Nancy Gillen

Ronaldinho is far from Brazil here in Budapest, with the Hungarian capital's snow-topped gothic buildings a stark contrast to the tropical warmth of the footballer's home country.

Despite this, Ronaldinho received a fabulous welcome from the crowd at the Teqball World Championships, swarmed by young autograph hunters and journalists alike as he made his entrance. The attention did not wane throughout the day, with the 39-year-old delivering a press conference to a packed room of media and fans. 

It is testament to Ronaldinho's glittering career that he remains such a global icon, despite it being nearly 20 years since he was an integral part of the Brazilian team that won the 2002 FIFA World Cup. His name was really made during his five-year stint at Barcelona, having set La Liga alight with electrifying performances that were deserving of his Ballon D’Or award in 2005.

Since then he is rightly regarded as one of the greatest football players of all time, and the attention he receives is in recognition of that.  

What a coup for the International Teqball Federation (FITEQ) then, that Ronaldinho agreed to be an ambassador for the up-and-coming sport. 

Other prominent names also have the same role, such as Luis Figo of Portugal, Carlos Puyol of Spain and William Gallas of France, but it is Ronaldinho that is the real crowd-draw.

His involvement, it is claimed, stems from his genuine love of teqball, but it is also a demonstration of FITEQ's unique approach to promoting the sport. It is evolving in a way that is almost the reverse of how most sports grow in popularity.

Many start from the bottom up, with more and more people playing it until it becomes well-established. At this point, the star athletes are developed, becoming points of interest for fans and media. Teqball, on the other hand, have brought the stars in straight away, and used them to attract attention and publicity.

They are also able to tap into one of the most popular sports in the world, which of course helps a lot. Imagine if table tennis was only invented now, and the likes of Rafael Nadal, Roger Federer, Novak Djokovic and Andy Murray were brought in to promote it. Seems silly, but that is almost what is happening here.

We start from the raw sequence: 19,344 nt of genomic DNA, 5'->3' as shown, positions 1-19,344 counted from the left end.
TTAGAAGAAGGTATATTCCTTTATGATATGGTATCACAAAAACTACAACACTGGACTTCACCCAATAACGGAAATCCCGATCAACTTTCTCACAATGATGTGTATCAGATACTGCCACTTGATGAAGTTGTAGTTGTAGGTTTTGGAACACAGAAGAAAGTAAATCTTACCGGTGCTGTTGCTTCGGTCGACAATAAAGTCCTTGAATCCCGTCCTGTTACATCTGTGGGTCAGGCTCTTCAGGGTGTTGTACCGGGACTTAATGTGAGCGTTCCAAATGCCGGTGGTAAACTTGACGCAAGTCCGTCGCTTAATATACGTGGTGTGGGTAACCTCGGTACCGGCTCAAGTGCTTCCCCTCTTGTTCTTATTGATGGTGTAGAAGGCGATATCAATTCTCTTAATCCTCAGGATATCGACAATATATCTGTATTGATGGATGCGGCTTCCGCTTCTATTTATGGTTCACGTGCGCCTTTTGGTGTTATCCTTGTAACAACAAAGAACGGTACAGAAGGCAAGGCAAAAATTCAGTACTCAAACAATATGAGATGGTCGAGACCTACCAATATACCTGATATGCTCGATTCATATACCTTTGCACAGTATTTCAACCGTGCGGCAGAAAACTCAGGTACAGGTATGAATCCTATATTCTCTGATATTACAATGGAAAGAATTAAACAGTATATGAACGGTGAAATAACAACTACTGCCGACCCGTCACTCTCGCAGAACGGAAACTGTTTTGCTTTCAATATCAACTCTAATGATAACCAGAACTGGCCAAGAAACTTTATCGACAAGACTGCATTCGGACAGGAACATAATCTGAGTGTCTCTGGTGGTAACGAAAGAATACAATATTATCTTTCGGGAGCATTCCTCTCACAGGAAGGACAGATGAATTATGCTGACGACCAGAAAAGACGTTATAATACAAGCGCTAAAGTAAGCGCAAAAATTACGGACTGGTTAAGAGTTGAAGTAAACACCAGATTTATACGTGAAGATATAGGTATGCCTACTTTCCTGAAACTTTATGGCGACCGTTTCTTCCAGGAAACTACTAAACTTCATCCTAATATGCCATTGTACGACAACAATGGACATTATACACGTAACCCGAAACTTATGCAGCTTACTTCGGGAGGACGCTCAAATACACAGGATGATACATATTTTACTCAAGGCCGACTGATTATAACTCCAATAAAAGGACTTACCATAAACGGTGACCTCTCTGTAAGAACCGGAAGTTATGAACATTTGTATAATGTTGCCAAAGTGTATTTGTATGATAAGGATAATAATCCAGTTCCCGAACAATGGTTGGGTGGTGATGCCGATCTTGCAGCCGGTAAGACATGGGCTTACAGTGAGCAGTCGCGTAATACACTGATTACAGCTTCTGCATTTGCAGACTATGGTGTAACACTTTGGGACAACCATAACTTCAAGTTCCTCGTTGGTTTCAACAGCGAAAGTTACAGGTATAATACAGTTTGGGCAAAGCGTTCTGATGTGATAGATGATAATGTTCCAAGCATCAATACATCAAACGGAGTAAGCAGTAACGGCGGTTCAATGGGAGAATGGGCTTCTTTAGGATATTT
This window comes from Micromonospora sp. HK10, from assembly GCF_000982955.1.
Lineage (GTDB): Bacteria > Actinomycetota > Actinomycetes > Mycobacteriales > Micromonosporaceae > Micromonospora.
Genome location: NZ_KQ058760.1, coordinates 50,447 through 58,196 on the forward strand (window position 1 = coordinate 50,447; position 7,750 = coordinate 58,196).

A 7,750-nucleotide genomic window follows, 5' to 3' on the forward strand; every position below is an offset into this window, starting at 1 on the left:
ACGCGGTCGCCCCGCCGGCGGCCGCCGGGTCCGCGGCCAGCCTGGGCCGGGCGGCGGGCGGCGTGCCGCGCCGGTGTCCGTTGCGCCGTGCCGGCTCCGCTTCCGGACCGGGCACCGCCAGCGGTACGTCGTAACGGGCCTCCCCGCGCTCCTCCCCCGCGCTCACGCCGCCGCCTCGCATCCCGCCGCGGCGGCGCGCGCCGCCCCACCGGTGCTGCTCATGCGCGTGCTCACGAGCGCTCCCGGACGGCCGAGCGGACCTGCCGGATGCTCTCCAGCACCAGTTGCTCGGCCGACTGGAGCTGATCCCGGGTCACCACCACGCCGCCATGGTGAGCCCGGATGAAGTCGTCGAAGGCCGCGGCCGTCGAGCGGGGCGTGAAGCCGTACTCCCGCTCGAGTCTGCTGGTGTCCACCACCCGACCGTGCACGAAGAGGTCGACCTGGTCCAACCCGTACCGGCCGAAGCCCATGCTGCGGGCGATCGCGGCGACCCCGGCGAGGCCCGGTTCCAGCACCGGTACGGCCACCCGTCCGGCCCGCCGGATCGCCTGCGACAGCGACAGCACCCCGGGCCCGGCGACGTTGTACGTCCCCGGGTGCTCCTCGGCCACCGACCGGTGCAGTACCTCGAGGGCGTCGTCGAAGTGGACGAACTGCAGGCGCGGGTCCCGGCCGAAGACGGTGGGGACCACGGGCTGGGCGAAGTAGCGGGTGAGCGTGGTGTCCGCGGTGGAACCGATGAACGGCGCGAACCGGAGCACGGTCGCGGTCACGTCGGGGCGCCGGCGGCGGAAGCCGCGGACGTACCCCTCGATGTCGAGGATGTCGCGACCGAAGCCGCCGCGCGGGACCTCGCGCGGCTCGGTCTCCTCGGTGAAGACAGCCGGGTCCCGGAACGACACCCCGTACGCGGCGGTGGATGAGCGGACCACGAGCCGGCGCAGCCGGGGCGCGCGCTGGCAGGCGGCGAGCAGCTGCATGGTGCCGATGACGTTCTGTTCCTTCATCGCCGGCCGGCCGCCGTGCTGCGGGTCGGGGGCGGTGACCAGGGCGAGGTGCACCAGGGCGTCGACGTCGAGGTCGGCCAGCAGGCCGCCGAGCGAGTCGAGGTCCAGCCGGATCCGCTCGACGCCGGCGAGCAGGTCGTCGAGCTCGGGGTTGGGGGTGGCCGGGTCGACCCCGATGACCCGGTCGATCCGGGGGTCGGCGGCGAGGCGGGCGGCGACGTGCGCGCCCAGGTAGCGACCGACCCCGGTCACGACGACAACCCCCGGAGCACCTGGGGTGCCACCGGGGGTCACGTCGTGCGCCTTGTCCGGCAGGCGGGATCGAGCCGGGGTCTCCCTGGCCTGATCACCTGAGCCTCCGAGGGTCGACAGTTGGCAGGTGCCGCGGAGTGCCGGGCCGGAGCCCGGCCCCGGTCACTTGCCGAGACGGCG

Brazilian football legend Ronaldinho drew the crowds at the Teqball World Championships ©FITEQ
Brazilian football legend Ronaldinho drew the crowds at the Teqball World Championships ©FITEQ

It is an interesting method, and one that seems to be working. The media have turned out in droves here, ranging from the conventional to slighty left-field outlets such as Copa 90. Would they be present if a legend such as Ronaldinho was not? It is doubtful.

Teqball co-inventor Viktor Huszár agreed with the importance of big names in football showing their support. 

"Without them, the exposure would have been much slower, obviously," he said.

"It's very important that they feel part of building the history of the sport. 

"It's like a family for us that is coming together.

"We feel that the way we are doing events is also a standard for other sports and federations, and that you can have a situation where everyone is happy."

Even if the footballing stars are the ones bringing the crowds in, once here, there is something addictive about the game played on what seems likes a curved table tennis table. Teqball is fast-paced and entertaining and just looks like a lot of fun to play.

Having shared clips of the action on my Instagram Story, it also received rave reviews from my friends as they inquired about the sport. It does seem like something people will watch and genuinely enjoy.

Another positive is the level of inclusivity that teqball boasts. There is no real gender division, something of a rarity in the world of sport. Women play against men in the singles and doubles, while the mixed doubles ensure that both genders are literally on an equal playing field.

Teqball is an extremely inclusive game, with men and women often pitted against eachother ©FITEQ
Teqball is an extremely inclusive game, with men and women often pitted against eachother ©FITEQ

With teqball based on technicality rather than physicality, the female athletes more than hold their own.

Whether it remains like this as the sport grows, or splits into individual competitions for men and women, is yet to be seen. It is a unique aspect of the sport, however, and is of great value.

Age is also not an issue in teqball. One of the members of the Israeli team is just nine-years-old, while a 50-year-old is competing for Italy. That sort of age range cannot be found in many other sports.

Perhaps to make it fully inclusive, a Para-version of the game needs to be devised, but it still stands that teqball can be played by nearly anyone.

This will be an essential feature as teqball looks to make a mark on the already saturated world of sport using its unique top down approach. With the stars already backing it, it is now down to the general public to pick up the sport. 

FITEQ will be working on this next, according to Huszár.

"We will start to have more and more National Federations, but the the most important thing is the grass-root level," he said.

"We support the establishment of clubs, education, refereeing and coaching." 

If FITEQ succeed at this stage, they could go on to take the sporting world by storm.